When I got back to the hotel that evening, I noticed the crowds had thinned significantly. When I checked the news, I learned that Italy had taken a drastic turn for the worse—and that Europe was suddenly realizing that massive action would be necessary. But that I didn’t stop me from dining at the hotel’s Michelin-starred Megu restaurant, which specializes in some of Japan’s rarest, most prized ingredients. Satsuma beef, smelts from the Mukawa River, hand-made tofu from Saga prefecture.
When I returned to my room, my sake-soaked brain sobered up quickly as I read that the world’s borders were beginning to close. This meant I would have to rejigger all my plans for my two-week vacation—the one that had only just begun that morning. But I slept soundly knowing that, before returning to reality, I would spend the next day in the Alpina’s Six Senses Spa.
If the Alpina Gstaad is a privileged world apart, its sprawling, Zen-like spa seems to exist on another spiritual plane entirely. After a deep-tissue massage from one of the best practitioners I’ve ever experienced, I really didn’t care that the rest of my vacation had been derailed.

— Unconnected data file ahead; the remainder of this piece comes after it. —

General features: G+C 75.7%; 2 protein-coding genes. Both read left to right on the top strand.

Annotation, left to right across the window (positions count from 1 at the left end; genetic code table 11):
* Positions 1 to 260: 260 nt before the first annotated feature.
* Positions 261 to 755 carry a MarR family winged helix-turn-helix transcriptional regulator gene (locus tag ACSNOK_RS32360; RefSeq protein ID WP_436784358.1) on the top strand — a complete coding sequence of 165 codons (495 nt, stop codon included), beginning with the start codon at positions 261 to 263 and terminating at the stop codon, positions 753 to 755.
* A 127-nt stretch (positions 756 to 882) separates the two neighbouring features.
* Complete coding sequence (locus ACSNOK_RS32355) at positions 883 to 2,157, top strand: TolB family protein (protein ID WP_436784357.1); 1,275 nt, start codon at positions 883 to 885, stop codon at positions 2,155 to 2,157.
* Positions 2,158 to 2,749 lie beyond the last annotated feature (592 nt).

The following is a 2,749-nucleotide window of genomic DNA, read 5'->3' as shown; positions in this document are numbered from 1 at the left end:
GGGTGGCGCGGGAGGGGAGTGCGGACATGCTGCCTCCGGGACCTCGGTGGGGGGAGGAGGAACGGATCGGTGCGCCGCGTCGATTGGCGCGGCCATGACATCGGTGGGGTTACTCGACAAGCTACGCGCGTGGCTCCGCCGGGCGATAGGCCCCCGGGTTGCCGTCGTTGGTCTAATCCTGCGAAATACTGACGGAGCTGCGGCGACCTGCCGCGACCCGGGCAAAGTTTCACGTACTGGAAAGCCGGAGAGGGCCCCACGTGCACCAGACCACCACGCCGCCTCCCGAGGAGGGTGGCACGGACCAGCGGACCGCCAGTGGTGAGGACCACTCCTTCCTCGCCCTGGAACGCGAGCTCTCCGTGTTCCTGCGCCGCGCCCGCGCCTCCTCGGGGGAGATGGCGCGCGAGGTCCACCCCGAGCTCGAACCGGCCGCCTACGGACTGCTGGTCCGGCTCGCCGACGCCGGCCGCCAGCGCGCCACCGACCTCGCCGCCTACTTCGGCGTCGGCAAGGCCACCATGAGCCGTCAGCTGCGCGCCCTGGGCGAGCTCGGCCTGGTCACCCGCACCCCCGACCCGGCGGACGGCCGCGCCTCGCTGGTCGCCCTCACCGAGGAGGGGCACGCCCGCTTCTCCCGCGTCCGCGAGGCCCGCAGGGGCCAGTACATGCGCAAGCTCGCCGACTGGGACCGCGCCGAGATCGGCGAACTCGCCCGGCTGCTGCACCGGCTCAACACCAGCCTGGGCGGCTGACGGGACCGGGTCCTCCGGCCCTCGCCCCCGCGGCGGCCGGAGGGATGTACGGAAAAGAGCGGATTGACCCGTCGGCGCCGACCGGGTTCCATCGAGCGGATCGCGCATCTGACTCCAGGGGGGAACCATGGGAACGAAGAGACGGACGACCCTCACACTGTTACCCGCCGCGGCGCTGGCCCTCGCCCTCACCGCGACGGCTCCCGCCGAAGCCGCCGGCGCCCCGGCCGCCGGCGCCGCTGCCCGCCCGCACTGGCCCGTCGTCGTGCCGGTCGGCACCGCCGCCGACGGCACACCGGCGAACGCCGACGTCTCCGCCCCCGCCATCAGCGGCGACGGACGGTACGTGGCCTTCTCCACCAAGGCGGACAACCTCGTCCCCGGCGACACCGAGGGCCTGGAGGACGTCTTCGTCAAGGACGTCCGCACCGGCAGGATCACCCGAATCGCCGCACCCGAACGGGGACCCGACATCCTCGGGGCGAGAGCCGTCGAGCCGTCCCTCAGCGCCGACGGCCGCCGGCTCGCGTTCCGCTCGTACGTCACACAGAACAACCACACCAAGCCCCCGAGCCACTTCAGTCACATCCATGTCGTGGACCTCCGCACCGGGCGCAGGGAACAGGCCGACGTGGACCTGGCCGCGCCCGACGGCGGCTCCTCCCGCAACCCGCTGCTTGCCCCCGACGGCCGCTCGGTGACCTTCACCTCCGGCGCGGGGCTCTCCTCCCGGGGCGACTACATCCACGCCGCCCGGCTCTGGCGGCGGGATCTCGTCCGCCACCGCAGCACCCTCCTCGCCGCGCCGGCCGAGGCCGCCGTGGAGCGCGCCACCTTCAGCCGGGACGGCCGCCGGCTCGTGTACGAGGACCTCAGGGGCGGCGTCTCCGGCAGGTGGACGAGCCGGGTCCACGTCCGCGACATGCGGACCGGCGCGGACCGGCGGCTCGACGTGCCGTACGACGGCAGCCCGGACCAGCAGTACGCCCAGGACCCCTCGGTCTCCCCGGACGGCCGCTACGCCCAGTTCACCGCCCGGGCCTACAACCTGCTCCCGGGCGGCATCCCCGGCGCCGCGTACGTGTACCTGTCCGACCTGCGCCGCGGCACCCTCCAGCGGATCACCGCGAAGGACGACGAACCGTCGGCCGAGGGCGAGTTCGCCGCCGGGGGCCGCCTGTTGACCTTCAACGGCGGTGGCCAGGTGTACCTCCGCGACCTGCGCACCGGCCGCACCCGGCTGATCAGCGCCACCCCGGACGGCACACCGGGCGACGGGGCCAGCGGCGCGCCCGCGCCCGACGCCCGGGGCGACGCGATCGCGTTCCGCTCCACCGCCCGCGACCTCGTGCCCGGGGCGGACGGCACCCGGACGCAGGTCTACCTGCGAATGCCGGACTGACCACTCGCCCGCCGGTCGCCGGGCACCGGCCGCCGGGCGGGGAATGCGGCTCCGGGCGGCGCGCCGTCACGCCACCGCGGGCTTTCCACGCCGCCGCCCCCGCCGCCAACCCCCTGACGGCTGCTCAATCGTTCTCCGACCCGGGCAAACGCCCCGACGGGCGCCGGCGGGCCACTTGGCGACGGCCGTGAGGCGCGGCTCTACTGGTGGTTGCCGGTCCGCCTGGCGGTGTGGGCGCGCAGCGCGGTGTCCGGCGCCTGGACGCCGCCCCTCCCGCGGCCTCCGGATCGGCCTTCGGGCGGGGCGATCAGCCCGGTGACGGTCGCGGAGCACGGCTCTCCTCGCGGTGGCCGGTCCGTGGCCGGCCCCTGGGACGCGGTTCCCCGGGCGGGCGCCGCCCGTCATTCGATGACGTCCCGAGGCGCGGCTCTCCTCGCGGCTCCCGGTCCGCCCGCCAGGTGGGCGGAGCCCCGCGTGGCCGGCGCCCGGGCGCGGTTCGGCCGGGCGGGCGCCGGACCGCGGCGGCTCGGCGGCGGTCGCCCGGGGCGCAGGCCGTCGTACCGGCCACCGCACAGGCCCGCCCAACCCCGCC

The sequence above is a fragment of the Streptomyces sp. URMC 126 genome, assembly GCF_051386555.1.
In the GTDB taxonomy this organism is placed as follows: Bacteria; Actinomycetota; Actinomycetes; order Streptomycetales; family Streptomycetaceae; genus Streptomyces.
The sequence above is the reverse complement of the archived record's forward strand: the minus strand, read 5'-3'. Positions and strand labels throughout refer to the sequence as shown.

Best of all, I had the entire spa to myself—the grotto-like indoor pool, gorgeous heated outdoor pool, sauna, steam room, and plush chill-out spaces. Apparently my fellow guests had headed off to their 10,000-sq-foot flats on Paris’ Champs de Mars, or their Blohm + Voss yacht docked off Cannes, or wherever it is oligarchs shelter in place.
I ended my two days in Gstaad inside a room formed entirely of pink Himalayan salt. A half-hour breathing in its briny air, my masseuse ensured me, would fortify my lungs against the virus.
I never got to see the inside of Valentino’s chalet, but my hotel and its spa provided the perfect consolation. How and when I will return, I don’t know. But if there is ever another global pandemic, I plan to win the lottery, board the Montreux-Oberland-Bernois, and quarantine myself permanently in the Alpina Gstaad.